FENELLA KERNEBONE

53:53 There is hope. Sarah, did you see another question in there that you thought was good for you? You got quite a few and we need to bring you back again, I think.

SARAH HILL

54:00 Yeah there's there's much to discuss. I just love the comment in here is, you know, does the environment need managing or or do people and I think that talks a lot to the message we were trying to say in our report is that it's not about, you know, the built environment versus the natural, there is a really important ecosystem here and both influence each other's well being and how we can work together in that way. Because without a wonderfully healthy natural environment, we're not going to have wonderfully healthy people. And that interplay is really, really key. So I love that.

EMMA JOHNSTON

54:34 That there is an interesting point here that I think we will be moving further and further to having to manage ecosystems if we want to have them have the full range of endemic diversity. And I say that in particular, we haven't talked about invasive species. But once you you let a rabid invasive species out. There is virtually no way of having a natural ecosystem unless you are managing the environment by either weeding or culling that invasive species because otherwise you'll just get full dominance. And, you know, our scientists and our ecologists are working on increasingly inventive ways of doing that there's a spectacular chemical that comes from a plant that only cats are susceptible, and all our native mammals are not. And so that's often used in traps. And like that's such a really innovative way of, of doing non destructive reduction of cats. And of course, cats are responsible for a huge number of extinctions across Australia. But the idea that we can just step out of the way and let the ecosystems look after themselves is a 1970s idea. You know, we can't just remove the threats by moving away, there's going to have to be increasing amount of active management.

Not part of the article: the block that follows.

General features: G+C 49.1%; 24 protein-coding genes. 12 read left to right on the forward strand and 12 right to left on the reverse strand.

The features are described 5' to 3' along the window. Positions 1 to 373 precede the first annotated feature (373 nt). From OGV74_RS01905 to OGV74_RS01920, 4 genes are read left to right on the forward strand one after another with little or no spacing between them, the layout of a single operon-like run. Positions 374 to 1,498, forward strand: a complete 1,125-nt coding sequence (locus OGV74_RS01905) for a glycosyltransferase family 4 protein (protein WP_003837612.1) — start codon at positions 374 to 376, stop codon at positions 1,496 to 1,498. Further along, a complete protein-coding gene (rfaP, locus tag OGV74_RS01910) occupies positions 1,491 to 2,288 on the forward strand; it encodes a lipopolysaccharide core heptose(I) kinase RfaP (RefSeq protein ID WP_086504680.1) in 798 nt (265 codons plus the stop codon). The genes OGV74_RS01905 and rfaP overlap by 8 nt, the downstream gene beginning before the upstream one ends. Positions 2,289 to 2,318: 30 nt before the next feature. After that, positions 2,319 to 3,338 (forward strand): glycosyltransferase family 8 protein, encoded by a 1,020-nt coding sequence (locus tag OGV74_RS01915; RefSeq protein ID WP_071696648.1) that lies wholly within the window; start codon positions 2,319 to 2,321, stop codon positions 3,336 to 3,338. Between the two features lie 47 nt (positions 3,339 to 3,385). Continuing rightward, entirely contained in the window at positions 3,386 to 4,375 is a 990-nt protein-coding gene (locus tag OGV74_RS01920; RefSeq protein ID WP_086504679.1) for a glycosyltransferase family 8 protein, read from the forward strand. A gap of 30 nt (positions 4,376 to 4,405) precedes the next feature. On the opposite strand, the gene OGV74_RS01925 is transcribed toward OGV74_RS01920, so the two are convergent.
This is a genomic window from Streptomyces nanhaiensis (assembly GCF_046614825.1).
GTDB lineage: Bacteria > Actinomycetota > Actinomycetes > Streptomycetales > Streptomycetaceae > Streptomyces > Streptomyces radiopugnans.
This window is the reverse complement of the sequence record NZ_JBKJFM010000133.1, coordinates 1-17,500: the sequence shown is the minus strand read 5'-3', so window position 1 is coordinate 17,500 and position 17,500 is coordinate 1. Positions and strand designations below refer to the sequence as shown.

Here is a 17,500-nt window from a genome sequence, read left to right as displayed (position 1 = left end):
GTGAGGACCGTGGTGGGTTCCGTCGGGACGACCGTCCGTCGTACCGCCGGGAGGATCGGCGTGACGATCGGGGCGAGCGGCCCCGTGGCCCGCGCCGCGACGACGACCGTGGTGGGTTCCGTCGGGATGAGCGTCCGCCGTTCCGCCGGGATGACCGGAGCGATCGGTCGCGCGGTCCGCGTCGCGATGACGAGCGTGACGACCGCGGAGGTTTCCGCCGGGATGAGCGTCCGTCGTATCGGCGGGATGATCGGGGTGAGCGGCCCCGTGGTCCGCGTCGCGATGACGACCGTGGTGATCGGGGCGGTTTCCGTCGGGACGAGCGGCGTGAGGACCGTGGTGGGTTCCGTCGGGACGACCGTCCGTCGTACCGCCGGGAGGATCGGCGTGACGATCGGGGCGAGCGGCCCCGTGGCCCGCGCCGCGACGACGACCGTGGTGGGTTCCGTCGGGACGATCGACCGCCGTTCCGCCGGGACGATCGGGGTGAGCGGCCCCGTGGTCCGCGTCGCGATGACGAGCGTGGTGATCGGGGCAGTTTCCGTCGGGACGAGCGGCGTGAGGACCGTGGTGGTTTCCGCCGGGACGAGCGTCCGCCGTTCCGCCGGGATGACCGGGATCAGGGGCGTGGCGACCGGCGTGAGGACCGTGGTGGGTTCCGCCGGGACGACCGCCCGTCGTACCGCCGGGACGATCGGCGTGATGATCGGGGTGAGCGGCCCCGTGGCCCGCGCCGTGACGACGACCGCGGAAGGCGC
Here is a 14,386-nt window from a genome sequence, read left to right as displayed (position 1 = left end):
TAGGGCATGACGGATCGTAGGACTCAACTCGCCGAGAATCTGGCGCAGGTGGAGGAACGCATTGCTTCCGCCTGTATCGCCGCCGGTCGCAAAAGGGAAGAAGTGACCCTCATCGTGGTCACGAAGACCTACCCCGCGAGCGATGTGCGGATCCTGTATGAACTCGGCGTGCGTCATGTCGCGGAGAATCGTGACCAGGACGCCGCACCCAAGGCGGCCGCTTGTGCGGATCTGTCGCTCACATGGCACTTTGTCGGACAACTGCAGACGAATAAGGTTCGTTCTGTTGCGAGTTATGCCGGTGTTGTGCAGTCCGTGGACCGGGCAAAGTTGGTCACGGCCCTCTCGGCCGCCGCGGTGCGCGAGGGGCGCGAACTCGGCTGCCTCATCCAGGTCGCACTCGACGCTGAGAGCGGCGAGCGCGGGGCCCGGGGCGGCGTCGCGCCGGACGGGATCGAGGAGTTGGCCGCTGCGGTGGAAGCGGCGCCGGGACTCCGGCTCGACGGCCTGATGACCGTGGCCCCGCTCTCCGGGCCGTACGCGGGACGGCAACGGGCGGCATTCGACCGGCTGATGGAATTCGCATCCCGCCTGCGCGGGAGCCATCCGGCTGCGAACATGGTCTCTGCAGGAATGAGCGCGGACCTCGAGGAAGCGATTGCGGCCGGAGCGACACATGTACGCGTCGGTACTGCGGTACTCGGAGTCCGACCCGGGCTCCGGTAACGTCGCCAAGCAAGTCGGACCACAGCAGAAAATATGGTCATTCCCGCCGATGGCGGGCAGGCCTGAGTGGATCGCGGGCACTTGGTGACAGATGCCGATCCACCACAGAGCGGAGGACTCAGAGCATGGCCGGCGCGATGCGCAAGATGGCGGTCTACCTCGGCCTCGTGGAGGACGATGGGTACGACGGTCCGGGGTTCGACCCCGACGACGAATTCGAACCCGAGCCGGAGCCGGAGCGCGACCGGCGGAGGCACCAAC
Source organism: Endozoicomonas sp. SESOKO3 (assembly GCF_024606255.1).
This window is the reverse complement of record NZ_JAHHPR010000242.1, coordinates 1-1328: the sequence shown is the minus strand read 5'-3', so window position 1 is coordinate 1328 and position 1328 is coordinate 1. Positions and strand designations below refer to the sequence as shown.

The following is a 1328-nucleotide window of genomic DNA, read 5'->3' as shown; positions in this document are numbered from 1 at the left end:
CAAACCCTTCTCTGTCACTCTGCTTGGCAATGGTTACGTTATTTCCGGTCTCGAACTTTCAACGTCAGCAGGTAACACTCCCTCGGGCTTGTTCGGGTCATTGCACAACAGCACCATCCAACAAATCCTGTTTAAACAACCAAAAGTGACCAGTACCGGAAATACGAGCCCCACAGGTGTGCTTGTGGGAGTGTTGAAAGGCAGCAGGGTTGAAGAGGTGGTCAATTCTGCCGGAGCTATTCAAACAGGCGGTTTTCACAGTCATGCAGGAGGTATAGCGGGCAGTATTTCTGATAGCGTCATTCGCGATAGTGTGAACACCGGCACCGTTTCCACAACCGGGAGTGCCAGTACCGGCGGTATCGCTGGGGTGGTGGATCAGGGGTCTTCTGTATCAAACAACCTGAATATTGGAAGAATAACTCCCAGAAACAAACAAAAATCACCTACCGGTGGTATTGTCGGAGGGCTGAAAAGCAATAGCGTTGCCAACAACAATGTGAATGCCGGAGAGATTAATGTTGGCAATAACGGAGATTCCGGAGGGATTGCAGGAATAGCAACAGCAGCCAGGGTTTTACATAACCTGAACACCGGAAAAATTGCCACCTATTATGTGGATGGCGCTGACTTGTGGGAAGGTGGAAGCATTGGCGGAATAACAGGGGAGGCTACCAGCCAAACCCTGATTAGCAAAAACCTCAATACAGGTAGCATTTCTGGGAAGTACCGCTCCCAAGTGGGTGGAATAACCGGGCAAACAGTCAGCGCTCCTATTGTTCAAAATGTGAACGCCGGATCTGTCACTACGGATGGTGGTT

FENELLA KERNEBONE

55:50 I'm going to really quickly go to the top two questions. And I'll just get each of you to do a comment here. Because I think I think they are really good way to finish. And again, thank you for your questions, watching online. And of course, here in the room as well. So the second question is together maybe a silly question, but from the bottom of my heart, given we know so much, and the message and the data has been so clear, for so long, why is change so damn slow? And our ambition so low? But the other question we've already touched on but I hope to finish on a bit of a positive note is, can we make a difference? What are the actions that we as individuals can do and can take for the benefit of a better future? So I thought that first question was an interesting one. But let's finish with that final one, what can we all do the priorities for a better future, Ian let's start with you, because de-bleak it for us again.